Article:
Copilot's answer to screenshots on MacCopilot’s answer to taking screenshots on Mac

In this sub-genre of information searches, artificial intelligence tools are the winners; Because they select all the useful information from the articles and provide them directly and in one place (a matter that affects copyright and the position of websites in Google search).

The third type of search in Google is exploratory searches that do not have a single answer and instead are the beginning of a learning process. For example, “How to tie a tie”, “Why was the chainsaw invented” and “What is Tik Tok” are among the most popular research questions. If you’ve ever Googled the history of NASA or the name of a musician you recently heard about, you’re exploring. Statistically, exploratory search is not as popular and widely used as guided and informational search, but this is exactly where AI search engines can shine.

The answer is plexity due to the invention of the chainsawThe answer is plexity due to the invention of the chainsaw

In response to the question, “Why was the chainsaw invented,” Copilot wrote a multi-part answer on the medical origins of chainsaws before describing their technological evolution and eventual adoption by woodcutters, and finally providing useful links to further reading. Perplexity’s response was shorter but included some interesting pictures of vintage chainsaws. Google’s results contained a large number of similar links, but lacked the artificial intelligence combinations; Even Google’s generator search only listed basic information.

AI search engines shine in exploratory searches

Citations from AI engines are very useful. Perplexity, and other bots are making progress in linking inline to their resources; This means that if you come across something in the description that catches your eye, you can be taken directly to the source by clicking on the line. Now, bots don’t always provide enough resources or put links in the right places, but it’s still a good and useful process.

The most searched question on Google is a simple question: “What to see”. Google has designed a completely dedicated page with different rows of suggestions for this question. This page contains top picks, the most popular, and newest, and dozens of other categories curated for you. In answering this particular question, Google’s targeted design outperforms both chatbots and traditional search results. When bots were asked the same question, none of the AI ​​search engines performed as well as Google. Copilot listed five new popular movies. Perplexity suggested a random set of movies. also offered old information, recommending to watch “14 Netflix Picks” without naming them.

Copilot's suggestion to watch moviesCopilot’s suggestion to watch movies

In this type of search, artificial intelligence is a good idea because it is based on an algorithm; But the chatbot is the wrong user interface. Obviously, Google knows how popular the question “what to see” is, so it was able to design the answer in a more useful way by identifying the behavior of users. While chatbots are valuable for certain tasks, they may not excel in scenarios where visual presentation and efficiency are important. Google’s specialized approach and design show that for specific requests, the right user interface can significantly increase the user experience.

By identifying the behavior of users, Google designs the answer in a more useful way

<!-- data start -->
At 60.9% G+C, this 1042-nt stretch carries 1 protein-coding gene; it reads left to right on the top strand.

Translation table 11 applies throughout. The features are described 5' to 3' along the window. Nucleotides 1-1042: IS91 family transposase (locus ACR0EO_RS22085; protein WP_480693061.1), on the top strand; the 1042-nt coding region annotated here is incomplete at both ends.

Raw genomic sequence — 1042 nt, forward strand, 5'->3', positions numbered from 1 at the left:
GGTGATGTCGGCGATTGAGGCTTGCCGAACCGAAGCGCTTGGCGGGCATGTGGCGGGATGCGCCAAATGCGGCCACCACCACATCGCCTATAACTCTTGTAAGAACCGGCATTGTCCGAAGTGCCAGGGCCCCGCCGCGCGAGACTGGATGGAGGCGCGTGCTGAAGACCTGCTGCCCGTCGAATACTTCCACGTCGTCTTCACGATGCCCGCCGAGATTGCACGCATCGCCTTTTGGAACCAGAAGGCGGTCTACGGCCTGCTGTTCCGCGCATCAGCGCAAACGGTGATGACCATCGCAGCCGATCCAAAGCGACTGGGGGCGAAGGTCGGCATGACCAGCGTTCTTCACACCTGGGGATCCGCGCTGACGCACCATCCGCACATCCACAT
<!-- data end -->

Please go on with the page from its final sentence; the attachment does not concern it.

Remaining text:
At least for some web searches, generative AI can be a better tool than the search technology of decades past; But modern search engines are not just pages of links, but more like miniature operating systems. The purpose of most searches is not to start an amazing journey and discover information, but to get a link or a correct answer and then exit; Currently, systems based on large language models are slow competitors for search engines.

Artificial intelligence is an amazing technology and chatbots are powerful tools, but they alone cannot replace traditional Google search; Because a successful search goes beyond answering questions and includes understanding the user’s search intent, considering the context, and providing relevant information.

Chatbots are powerful, but they cannot replace Google by themselves

Google’s dominance over these factors cannot be denied; Disrupting the position of this search engine also requires fundamental innovations. Almost all technology companies, including Google itself, believe that artificial intelligence can help search engines understand queries and process information better.

Now the question is: can Google optimize its results pages, its business model, and the way it summarizes and presents information in an AI style before chatbots, AI companies can quickly turn their chatbots into better tools for searching the Internet. ? Whatever the answer, it’s going to take more than a few chatbots to take down Google.

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The future of generative artificial intelligence from its own language




In this report, we have asked the artificial intelligence of ChatGPT about the future of generative artificial intelligence and, in fact, about its own future.

The future of generative artificial intelligence from its own language

 We asked the ChatGPT chatbot, which has become very popular these days, to write an article in English about the future of generative artificial intelligence, that is, about its own future.

Our request was to submit a 1,200-word essay examining the potential negative and positive outcomes of this technology. We then asked the bot to also cite real-world examples where it apparently exceeded its capabilities.

We also asked him to write a piece about Sam Altman’s recent activities, which, as you’ll read below, was a topic he was capable of describing.